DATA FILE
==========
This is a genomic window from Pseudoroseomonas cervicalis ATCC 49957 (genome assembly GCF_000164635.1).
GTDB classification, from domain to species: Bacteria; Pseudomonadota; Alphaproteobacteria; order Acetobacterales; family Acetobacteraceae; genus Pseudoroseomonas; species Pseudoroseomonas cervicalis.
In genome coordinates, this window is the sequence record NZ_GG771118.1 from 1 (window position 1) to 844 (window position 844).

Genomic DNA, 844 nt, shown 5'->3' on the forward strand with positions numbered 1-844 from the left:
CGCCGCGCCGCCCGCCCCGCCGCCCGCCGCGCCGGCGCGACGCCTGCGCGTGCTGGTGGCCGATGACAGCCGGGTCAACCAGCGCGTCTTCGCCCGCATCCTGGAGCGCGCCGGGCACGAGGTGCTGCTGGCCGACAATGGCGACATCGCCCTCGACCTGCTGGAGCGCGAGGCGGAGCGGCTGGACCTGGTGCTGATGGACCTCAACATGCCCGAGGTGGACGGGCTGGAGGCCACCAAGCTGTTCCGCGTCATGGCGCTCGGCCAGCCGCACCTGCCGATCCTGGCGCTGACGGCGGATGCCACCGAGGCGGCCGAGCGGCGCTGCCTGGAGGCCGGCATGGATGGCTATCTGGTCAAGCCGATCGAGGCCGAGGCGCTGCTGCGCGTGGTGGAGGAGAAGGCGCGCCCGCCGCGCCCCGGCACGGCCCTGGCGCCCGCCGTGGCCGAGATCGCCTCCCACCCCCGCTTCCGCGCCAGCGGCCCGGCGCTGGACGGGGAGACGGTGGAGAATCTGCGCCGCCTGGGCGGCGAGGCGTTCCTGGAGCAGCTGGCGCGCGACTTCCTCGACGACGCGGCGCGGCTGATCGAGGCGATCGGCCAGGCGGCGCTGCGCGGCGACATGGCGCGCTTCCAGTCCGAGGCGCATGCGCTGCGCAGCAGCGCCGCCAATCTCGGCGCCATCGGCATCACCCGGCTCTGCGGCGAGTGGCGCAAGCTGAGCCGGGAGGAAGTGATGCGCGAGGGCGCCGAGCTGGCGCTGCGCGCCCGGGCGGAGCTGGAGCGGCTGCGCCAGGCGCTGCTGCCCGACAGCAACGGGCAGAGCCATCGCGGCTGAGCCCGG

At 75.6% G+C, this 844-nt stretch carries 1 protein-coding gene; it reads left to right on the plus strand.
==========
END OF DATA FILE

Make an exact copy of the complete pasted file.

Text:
This is a genomic window from Pseudoroseomonas cervicalis ATCC 49957 (genome assembly GCF_000164635.1).
GTDB classification, from domain to species: Bacteria; Pseudomonadota; Alphaproteobacteria; order Acetobacterales; family Acetobacteraceae; genus Pseudoroseomonas; species Pseudoroseomonas cervicalis.
In genome coordinates, this window is the sequence record NZ_GG771118.1 from 1 (window position 1) to 844 (window position 844).

Genomic DNA, 844 nt, shown 5'->3' on the forward strand with positions numbered 1-844 from the left:
CGCCGCGCCGCCCGCCCCGCCGCCCGCCGCGCCGGCGCGACGCCTGCGCGTGCTGGTGGCCGATGACAGCCGGGTCAACCAGCGCGTCTTCGCCCGCATCCTGGAGCGCGCCGGGCACGAGGTGCTGCTGGCCGACAATGGCGACATCGCCCTCGACCTGCTGGAGCGCGAGGCGGAGCGGCTGGACCTGGTGCTGATGGACCTCAACATGCCCGAGGTGGACGGGCTGGAGGCCACCAAGCTGTTCCGCGTCATGGCGCTCGGCCAGCCGCACCTGCCGATCCTGGCGCTGACGGCGGATGCCACCGAGGCGGCCGAGCGGCGCTGCCTGGAGGCCGGCATGGATGGCTATCTGGTCAAGCCGATCGAGGCCGAGGCGCTGCTGCGCGTGGTGGAGGAGAAGGCGCGCCCGCCGCGCCCCGGCACGGCCCTGGCGCCCGCCGTGGCCGAGATCGCCTCCCACCCCCGCTTCCGCGCCAGCGGCCCGGCGCTGGACGGGGAGACGGTGGAGAATCTGCGCCGCCTGGGCGGCGAGGCGTTCCTGGAGCAGCTGGCGCGCGACTTCCTCGACGACGCGGCGCGGCTGATCGAGGCGATCGGCCAGGCGGCGCTGCGCGGCGACATGGCGCGCTTCCAGTCCGAGGCGCATGCGCTGCGCAGCAGCGCCGCCAATCTCGGCGCCATCGGCATCACCCGGCTCTGCGGCGAGTGGCGCAAGCTGAGCCGGGAGGAAGTGATGCGCGAGGGCGCCGAGCTGGCGCTGCGCGCCCGGGCGGAGCTGGAGCGGCTGCGCCAGGCGCTGCTGCCCGACAGCAACGGGCAGAGCCATCGCGGCTGAGCCCGG

At 75.6% G+C, this 844-nt stretch carries 1 protein-coding gene; it reads left to right on the plus strand.